‘Antebellum’ tackles the past head on in an effort to ‘move forward’

A successful writer finds herself trapped as a 19th-century slave. Without getting into the ensuing twists and turns too much, that’s the general premise of Antebellum, a new psychological horror film and the feature debut of writer-director duo Gerard Bush and Christopher Renz.

“It’s like The Color Purple meets Hitchcock,” Bush tells Fortune.

The filmmakers acknowledge that some of the imagery on screen is difficult and uncomfortable to watch, but they felt it was important for the story they were trying to tell. “As much as we would like to look away because we don’t want to confront it, it’s necessary,” Bush says.

Antebellum, the film, has its roots in a short story the duo wrote in October 2017. It was then adapted into a script by the following February before it was eventually filmed. Bush and Renz have been working together for about a dozen years, producing social justice–driven advertising, short films, and music videos, which means they were very used to collaborating by the time they made the movie.

“We’re able to, within the writing process, work through all of the issues with the story and know exactly how we want to tell the story and become crystal clear on our vision before we even get on set,” Renz says. “So that by the time we’re on set, we know exactly what we want.”

“There was an absolute unified voice on set,” Bush adds.

Janelle Monáe stars in psychological horror film “Antebellum,” out via video-on-demand Sept. 18.
Matt Kennedy—Lionsgate

That said, the two writer-directors would sometimes split up when having to discuss particular aspects of filming with their cast.

“We’re two men. We don’t want to come on set and crowd an actress who’s just had a really difficult scene. That isn’t appropriate,” Bush says. “The two of us caucus, and then we figure, ‘Who would be the best to go in and have this particular conversation at this moment?’ But we’re always within seven feet of each other.”

The filmmakers credit casting director Laray Mayfield (known for her work with David Fincher) for getting the ensemble together. Additional cast members include Jena Malone, Jack Huston, Kiersey Clemons, and Gabourey Sidibe; each brought something distinct to the production.

“She’s one of the most intense listeners. She’s always present,” says Bush of Malone. “Gabourey is bottled sunshine. She’s just a person who brings a warmth to every room she enters. She also happens to be one of the more intelligent people I’ve ever met.”

Bush describes the film’s star, Janelle Monáe—the Grammy-nominated singer whose film credits include Moonlight and Hidden Figures—as a polymath: “We think that going from supporting roles to taking on a movie of such weight where she has to be the spine and heart of the film, I think she’s going to surprise a lot of people.”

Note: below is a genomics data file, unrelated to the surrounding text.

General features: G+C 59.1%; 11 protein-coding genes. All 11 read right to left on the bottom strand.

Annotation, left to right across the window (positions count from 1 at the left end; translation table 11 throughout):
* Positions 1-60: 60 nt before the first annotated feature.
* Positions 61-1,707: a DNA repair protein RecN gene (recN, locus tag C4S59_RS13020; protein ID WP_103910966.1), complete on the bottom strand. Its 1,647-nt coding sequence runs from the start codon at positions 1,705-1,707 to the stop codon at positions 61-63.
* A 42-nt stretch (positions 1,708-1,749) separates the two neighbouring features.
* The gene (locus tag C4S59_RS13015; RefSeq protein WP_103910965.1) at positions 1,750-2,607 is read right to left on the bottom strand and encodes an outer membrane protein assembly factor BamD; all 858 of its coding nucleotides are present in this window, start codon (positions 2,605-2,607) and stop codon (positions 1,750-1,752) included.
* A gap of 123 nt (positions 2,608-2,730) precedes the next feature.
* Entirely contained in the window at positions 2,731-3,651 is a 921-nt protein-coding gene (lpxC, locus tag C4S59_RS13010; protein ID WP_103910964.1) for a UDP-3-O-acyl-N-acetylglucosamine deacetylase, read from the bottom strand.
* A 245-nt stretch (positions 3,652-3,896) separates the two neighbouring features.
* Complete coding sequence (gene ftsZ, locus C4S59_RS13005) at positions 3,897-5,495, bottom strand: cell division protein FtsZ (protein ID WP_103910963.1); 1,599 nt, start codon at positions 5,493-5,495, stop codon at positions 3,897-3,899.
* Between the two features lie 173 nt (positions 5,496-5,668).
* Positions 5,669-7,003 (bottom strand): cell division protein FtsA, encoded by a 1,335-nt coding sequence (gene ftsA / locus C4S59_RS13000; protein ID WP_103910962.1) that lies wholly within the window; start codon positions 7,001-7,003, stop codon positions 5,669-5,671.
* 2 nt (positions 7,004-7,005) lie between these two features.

Antebellum is coming out at a time when the U.S. is grappling with its history of racism and inequality. The past year alone has seen a wave of titles dealing with such issues, from HBO’s Watchmen series to Spike Lee’s Da 5 Bloods. On some level, it’s an indication that “art is reflecting the times,” Renz says.

Writer-directors Christopher Renz (left) and Gerard Bush on the set of “Antebellum.”
Kyle B Kaplan—Lionsgate

“Our focus has been on social justice storytelling for a decade, and for our part, we really think that the movie has a very specific thing that we are saying,” says Bush. “I think that America is finally waking up to the idea that for a large swath of the population, there is a horror prism in which that would probably be the most effective way to gain an understanding of some aspects of the Black experience.”

Current events and how they connect to the film’s themes and plot points are part of what Bush and Renz hope audiences can take away from watching the film.

“We need to move forward. And to move forward means we have to confront the past and all of its ugliness, so that we can correct this behavior now,” Bush says.

“There is great hope in America’s future if we’re courageous enough to confront the past,” he adds.

The film, which was supposed to be in theaters earlier this year, is coming out via video-on-demand on Friday as the coronavirus pandemic continues to upend theatrical release schedules. It wasn’t what Bush and Renz originally envisioned for the film, but they opted not to push for a theatrical release later in 2021, because they believe it’s important for the film to be a “part of the conversation now.”

“We hope people turn the lights down and the volume up and turn their phones off and try to experience it the best way possible,” Renz says.

Antebellum is available to watch on VOD starting Sept. 18.

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